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Sugar Cane Locomotives

Locomotive news on the ground level track


Locomotive ‘Coolum’ and sister 'Eudlo' are regulars on the ground level track. These do not fit into the usual British locomotive profile for the good reason that the prototypes were built as narrow gauge Locomotives and supplied to the sugar cane industry in Queensland, Australia.


The original locomotives were a British design – built by John Fowler & Co of Leeds. ‘Coolum’ and sister ‘Eudlo’ were built in 1924 and 1925, builder’s numbers 16036 and 16207 respectively. They were shipped out to Australia for use on the 2ft. gauge railway at Moreton Sugar Mill, Nambour, Queensland, Australia.

The locomotives were named after local villages. One locomotive was named ‘Coolum’ - after a town in Queensland, 119km from Brisbane. The name Coolum is derived from Aborigine and refers to the shape of the adjacent Mount Coolum, which has no peak.

The sister loco was named ‘Eudlo’ – after a Queensland rural village on the North Coast Railway, 10km south of Nambour. Eudlo is thought to be named after an Aboriginal expression for ‘eels’.


Originally the locomotives did not have tenders but after a period in use they were provided to carry bagasse (crushed residues of the cane) as fuel for the boiler.
Both locomotives are preserved, ‘Coolum’ in Eudlo, Queensland. Parts from ‘Coolum’ were used to keep ‘Eudlo’ running in the last days of steam at the Mill in Nambour. ‘Coolum’ is currently the recipient of a private restoration programme. ‘Eudlo’ is housed in the Nambour & District Historical Museum in Nambour. It has been cosmetically restored but is not in working order.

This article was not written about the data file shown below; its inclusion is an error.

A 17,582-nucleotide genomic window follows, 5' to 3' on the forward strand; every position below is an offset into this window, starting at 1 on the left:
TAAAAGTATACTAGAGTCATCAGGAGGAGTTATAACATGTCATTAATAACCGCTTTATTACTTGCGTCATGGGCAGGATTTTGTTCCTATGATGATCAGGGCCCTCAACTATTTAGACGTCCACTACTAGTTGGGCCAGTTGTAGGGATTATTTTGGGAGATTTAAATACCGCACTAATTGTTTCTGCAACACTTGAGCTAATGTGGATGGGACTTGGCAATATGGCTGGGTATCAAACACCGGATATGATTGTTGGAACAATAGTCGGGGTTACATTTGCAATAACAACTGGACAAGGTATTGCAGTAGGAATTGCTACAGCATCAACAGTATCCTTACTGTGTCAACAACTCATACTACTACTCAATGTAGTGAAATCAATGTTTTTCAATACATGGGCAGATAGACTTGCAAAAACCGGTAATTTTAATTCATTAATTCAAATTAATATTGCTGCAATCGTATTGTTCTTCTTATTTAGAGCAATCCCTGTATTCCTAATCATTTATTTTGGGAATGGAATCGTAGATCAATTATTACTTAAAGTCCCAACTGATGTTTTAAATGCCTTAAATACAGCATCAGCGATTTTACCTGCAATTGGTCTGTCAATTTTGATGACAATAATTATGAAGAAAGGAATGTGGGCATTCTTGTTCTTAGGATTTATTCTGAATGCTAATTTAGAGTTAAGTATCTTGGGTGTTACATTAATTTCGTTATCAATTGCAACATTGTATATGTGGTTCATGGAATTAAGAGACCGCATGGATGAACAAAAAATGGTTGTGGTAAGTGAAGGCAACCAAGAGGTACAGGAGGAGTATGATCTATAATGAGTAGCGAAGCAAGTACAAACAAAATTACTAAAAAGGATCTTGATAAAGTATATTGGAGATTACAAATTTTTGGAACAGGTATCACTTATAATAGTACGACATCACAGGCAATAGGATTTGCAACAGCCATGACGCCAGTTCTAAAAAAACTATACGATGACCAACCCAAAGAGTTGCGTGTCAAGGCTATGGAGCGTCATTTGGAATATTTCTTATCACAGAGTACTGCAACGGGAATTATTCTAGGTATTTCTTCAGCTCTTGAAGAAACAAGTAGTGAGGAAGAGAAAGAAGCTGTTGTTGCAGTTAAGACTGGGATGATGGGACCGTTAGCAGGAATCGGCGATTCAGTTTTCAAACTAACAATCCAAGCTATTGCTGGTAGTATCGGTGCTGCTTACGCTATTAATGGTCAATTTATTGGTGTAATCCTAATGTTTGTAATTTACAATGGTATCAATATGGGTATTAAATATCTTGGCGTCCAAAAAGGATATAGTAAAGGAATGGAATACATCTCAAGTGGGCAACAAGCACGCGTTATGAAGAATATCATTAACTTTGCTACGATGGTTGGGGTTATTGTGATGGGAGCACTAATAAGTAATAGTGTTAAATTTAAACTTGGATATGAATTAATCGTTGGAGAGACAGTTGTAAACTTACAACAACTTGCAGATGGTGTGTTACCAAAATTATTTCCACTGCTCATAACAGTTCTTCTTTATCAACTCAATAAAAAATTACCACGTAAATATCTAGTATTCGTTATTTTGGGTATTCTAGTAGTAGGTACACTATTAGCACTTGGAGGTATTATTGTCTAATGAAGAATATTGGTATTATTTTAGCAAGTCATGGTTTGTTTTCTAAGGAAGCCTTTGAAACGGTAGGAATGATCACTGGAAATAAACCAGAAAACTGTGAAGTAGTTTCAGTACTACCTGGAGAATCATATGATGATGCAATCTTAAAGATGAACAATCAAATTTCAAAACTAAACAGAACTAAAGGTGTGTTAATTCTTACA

The Royden Park model locomotives were designed and built by their owners using photographs of ‘Eudlo’ and ‘Coolum’ in static preservation. No drawings were available but model engineers in Australia provided additional information and photographs to assist with the design. Part way into the project a small drawing of the locomotives was unearthed. However, the drawing contains some inaccuracies with regard to the connecting rods but did help to confirm the main outline dimensions and general arrangements.
The tender was built first and provides driver comfort as a priority. The locomotives were then started and a past construction series in the Australian Model Engineer Magazine describing a locomotive type known as ‘Bunyip’ was located and borrowed. However, the ‘Bunyip’ design is a later development of the Fowler locomotives and the series, whilst interesting, was not that useful.